I'm all for making FM 3 years if they split it like this: a year of emerg, a year of CTU and ICU, and a year of outpatient clinics and OB. All new grads would come out competent to practice general medicine in any of these settings. There's no way cfpc would do something logical like this.

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I think a substantial number of med students interested in FM would just pursue a specialty instead if they made FM 3 years (myself included). Consider how many non-trads (who tend to be older) enter the field knowing from the beginning that they're pursuing FM--part of that is because of the shorter training.

FM is great and all, but one great aspect is how you can avoid a 4/5-year residency. FM comes with a ton of responsibility and on average lower pay compared to specialties, so something needs to keep the incentives balanced. If by making it a 3-year residency, they also increased the ability of being paid fairly while still practicing good medicine (e.g., by increasing FHO spots), then I think it would compensate. They could also increase the checks and balances during residency to ensure that competent physicians come through the pipeline.

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4 minutes ago, gogogo said:

I think a substantial number of med students interested in FM would just pursue a specialty instead if they made FM 3 years (myself included). Consider how many non-trads (who tend to be older) enter the field knowing from the beginning that they're pursuing FM--part of that is because of the shorter training.

FM is great and all, but one great aspect is how you can avoid a 4/5-year residency. FM comes with a ton of responsibility and on average lower pay compared to specialties, so something needs to keep the incentives balanced. If by making it a 3-year residency, they also increased the ability of being paid fairly while still practicing good medicine (e.g., by increasing FHO spots), then I think it would compensate. They could also increase the checks and balances during residency to ensure that competent physicians come through the pipeline.

True...I suppose the major issue though is whether 2 years is enough time - after all the primary concern of the college is making sure people truly are trained well enough to do that job. Ultimately nothing else will really matter to them. One long term problem we have in medicine is simply ALL specialities are requiring us to learn more and more in the same amount of time - at some point something has to give. Right now that is fellowships - which have shifted over time from being relatively rare to basically completely required for a lot of fields, and often more than one for that matter (my specialty training was not 4/5 years - it was 7. As an example almost all radiologists are at 6 for the same job that used to be 5). The overall impact is in a sense an extension of residency without calling it that - because actually making residency longer would shall we say "unpopular". You can deal with that by reducing the scope of what people need to know (by becoming more subspecialized) or by increasing the time of training. Either way there are significant downsides for people.  You could also potentially find a way to make residency training more efficient which also as issues as most options there reduce involvement in clinical work that is important but lower yield - the hospital system needs people to just do things in order to operate).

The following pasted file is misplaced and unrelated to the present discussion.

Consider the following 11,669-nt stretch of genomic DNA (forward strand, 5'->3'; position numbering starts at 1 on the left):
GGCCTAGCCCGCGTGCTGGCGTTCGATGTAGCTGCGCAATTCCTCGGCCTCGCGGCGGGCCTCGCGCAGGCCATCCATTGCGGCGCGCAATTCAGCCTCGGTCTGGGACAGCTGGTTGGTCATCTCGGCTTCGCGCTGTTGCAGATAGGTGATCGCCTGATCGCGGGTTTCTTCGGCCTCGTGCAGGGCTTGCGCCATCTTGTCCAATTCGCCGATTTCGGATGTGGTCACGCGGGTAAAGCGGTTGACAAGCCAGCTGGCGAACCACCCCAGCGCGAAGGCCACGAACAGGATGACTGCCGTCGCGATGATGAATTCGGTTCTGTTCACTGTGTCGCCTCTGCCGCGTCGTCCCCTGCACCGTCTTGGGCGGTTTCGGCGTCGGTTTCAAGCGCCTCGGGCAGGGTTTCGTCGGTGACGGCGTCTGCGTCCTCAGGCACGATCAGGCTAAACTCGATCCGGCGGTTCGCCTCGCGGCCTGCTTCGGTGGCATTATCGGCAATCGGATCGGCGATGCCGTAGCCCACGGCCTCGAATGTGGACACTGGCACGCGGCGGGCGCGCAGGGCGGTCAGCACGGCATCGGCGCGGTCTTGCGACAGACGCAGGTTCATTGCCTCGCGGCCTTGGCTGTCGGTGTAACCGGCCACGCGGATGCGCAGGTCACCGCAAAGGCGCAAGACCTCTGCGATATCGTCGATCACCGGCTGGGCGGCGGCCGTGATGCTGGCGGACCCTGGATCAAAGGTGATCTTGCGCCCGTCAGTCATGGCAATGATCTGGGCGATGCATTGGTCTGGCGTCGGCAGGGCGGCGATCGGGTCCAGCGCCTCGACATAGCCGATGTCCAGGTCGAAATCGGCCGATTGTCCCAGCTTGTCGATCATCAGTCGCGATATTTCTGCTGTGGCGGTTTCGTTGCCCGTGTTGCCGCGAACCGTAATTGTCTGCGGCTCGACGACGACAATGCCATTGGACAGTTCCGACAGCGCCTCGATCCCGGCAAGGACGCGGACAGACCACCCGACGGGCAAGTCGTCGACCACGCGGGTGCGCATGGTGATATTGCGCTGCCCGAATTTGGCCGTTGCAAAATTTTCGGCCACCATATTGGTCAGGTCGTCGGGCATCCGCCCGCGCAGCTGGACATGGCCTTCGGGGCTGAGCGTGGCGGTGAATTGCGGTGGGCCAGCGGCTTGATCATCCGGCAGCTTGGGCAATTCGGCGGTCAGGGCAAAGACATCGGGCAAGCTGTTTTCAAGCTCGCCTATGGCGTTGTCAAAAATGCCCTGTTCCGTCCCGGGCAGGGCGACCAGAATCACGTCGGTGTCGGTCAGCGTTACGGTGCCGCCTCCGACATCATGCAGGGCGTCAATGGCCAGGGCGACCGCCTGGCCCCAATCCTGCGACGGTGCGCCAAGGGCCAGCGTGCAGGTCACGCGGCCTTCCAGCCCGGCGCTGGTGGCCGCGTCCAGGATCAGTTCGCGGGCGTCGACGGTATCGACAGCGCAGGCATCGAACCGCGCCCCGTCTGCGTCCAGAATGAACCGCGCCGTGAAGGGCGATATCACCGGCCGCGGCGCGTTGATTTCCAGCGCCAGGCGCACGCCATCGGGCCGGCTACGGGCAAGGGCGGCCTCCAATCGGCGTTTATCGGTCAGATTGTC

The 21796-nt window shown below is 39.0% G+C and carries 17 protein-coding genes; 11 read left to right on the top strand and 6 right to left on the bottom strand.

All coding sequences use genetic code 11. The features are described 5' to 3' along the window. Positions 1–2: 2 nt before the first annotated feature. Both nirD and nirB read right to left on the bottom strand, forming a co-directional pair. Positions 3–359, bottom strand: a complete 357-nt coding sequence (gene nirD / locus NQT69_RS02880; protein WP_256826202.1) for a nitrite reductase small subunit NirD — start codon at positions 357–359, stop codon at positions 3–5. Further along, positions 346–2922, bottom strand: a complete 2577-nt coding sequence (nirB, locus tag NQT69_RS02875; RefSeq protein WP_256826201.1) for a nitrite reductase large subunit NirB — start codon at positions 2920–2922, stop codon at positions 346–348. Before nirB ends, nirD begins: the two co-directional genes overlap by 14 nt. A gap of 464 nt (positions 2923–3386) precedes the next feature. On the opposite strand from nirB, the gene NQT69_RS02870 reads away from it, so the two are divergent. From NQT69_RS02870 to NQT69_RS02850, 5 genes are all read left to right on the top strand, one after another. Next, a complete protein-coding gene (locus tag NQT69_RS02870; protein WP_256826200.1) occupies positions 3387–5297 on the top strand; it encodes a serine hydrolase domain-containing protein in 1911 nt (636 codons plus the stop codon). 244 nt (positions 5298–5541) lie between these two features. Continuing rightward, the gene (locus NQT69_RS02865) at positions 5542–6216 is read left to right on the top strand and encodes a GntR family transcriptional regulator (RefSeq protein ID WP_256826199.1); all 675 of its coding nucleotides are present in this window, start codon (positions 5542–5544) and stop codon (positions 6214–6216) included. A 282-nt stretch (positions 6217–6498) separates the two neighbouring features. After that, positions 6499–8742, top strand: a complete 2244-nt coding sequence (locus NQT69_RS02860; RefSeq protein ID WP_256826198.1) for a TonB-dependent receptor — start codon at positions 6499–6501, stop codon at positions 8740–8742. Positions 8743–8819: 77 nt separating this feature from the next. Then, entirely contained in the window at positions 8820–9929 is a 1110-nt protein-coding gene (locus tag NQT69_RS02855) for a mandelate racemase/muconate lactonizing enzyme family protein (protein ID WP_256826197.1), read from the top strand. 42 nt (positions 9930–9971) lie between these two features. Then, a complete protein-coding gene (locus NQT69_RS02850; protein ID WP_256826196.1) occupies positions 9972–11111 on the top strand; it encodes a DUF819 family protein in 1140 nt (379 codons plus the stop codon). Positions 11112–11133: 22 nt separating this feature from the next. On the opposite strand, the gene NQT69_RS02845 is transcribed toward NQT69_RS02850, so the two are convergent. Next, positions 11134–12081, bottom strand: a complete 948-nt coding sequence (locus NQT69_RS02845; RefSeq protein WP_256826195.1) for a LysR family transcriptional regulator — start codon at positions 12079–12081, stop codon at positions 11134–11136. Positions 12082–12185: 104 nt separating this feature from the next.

They also have a bit of power move that is always in the background- there is always a fix number of positions out there, and most of the non-family med specialities completely fill. Effectively changing it to 3 years would probably make a lot more grumpy people but not actually change much the number of people going into the field ultimately. It's a zero sum game. 

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39 minutes ago, rmorelan said:

True...I suppose the major issue though is whether 2 years is enough time - after all the primary concern of the college is making sure people truly are trained well enough to do that job. Ultimately nothing else will really matter to them. One long term problem we have in medicine is simply ALL specialities are requiring us to learn more and more in the same amount of time - at some point something has to give. Right now that is fellowships - which have shifted over time from being relatively rare to basically completely required for a lot of fields, and often more than one for that matter (my specialty training was not 4/5 years - it was 7. As an example almost all radiologists are at 6 for the same job that used to be 5). The overall impact is in a sense an extension of residency without calling it that - because actually making residency longer would shall we say "unpopular". You can deal with that by reducing the scope of what people need to know (by becoming more subspecialized) or by increasing the time of training. Either way there are significant downsides for people.  You could also potentially find a way to make residency training more efficient which also as issues as most options there reduce involvement in clinical work that is important but lower yield - the hospital system needs people to just do things in order to operate).